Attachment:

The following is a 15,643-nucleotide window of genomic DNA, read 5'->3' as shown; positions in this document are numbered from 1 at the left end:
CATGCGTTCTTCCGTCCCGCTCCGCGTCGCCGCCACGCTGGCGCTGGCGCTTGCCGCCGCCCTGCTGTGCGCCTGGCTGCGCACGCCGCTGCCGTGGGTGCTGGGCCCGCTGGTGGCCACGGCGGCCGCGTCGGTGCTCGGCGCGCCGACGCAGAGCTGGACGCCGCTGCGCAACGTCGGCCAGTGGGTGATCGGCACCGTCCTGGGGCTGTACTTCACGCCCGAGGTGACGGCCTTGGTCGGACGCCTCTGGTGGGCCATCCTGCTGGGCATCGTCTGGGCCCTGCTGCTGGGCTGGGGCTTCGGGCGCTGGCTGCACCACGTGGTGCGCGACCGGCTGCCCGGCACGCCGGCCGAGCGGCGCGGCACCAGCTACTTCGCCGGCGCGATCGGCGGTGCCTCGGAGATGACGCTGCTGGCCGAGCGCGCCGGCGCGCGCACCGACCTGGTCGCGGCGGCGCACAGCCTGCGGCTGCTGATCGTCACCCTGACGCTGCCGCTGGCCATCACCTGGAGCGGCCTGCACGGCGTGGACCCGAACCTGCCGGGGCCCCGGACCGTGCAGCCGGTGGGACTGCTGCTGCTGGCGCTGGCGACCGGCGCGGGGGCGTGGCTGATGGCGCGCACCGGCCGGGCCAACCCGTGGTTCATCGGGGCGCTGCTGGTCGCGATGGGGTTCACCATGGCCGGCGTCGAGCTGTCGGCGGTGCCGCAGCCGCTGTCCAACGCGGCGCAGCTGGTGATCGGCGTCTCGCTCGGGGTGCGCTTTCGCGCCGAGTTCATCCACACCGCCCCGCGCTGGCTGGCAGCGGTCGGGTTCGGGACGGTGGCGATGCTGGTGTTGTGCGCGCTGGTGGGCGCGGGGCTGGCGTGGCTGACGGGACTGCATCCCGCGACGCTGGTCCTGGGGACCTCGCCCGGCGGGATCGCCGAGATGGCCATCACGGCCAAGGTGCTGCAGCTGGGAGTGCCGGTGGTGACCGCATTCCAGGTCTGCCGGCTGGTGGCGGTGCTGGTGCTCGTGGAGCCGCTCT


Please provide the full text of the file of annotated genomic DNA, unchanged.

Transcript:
The following is a 15,643-nucleotide window of genomic DNA, read 5'->3' as shown; positions in this document are numbered from 1 at the left end:
CATGCGTTCTTCCGTCCCGCTCCGCGTCGCCGCCACGCTGGCGCTGGCGCTTGCCGCCGCCCTGCTGTGCGCCTGGCTGCGCACGCCGCTGCCGTGGGTGCTGGGCCCGCTGGTGGCCACGGCGGCCGCGTCGGTGCTCGGCGCGCCGACGCAGAGCTGGACGCCGCTGCGCAACGTCGGCCAGTGGGTGATCGGCACCGTCCTGGGGCTGTACTTCACGCCCGAGGTGACGGCCTTGGTCGGACGCCTCTGGTGGGCCATCCTGCTGGGCATCGTCTGGGCCCTGCTGCTGGGCTGGGGCTTCGGGCGCTGGCTGCACCACGTGGTGCGCGACCGGCTGCCCGGCACGCCGGCCGAGCGGCGCGGCACCAGCTACTTCGCCGGCGCGATCGGCGGTGCCTCGGAGATGACGCTGCTGGCCGAGCGCGCCGGCGCGCGCACCGACCTGGTCGCGGCGGCGCACAGCCTGCGGCTGCTGATCGTCACCCTGACGCTGCCGCTGGCCATCACCTGGAGCGGCCTGCACGGCGTGGACCCGAACCTGCCGGGGCCCCGGACCGTGCAGCCGGTGGGACTGCTGCTGCTGGCGCTGGCGACCGGCGCGGGGGCGTGGCTGATGGCGCGCACCGGCCGGGCCAACCCGTGGTTCATCGGGGCGCTGCTGGTCGCGATGGGGTTCACCATGGCCGGCGTCGAGCTGTCGGCGGTGCCGCAGCCGCTGTCCAACGCGGCGCAGCTGGTGATCGGCGTCTCGCTCGGGGTGCGCTTTCGCGCCGAGTTCATCCACACCGCCCCGCGCTGGCTGGCAGCGGTCGGGTTCGGGACGGTGGCGATGCTGGTGTTGTGCGCGCTGGTGGGCGCGGGGCTGGCGTGGCTGACGGGACTGCATCCCGCGACGCTGGTCCTGGGGACCTCGCCCGGCGGGATCGCCGAGATGGCCATCACGGCCAAGGTGCTGCAGCTGGGAGTGCCGGTGGTGACCGCATTCCAGGTCTGCCGGCTGGTGGCGGTGCTGGTGCTCGTGGAGCCGCTCT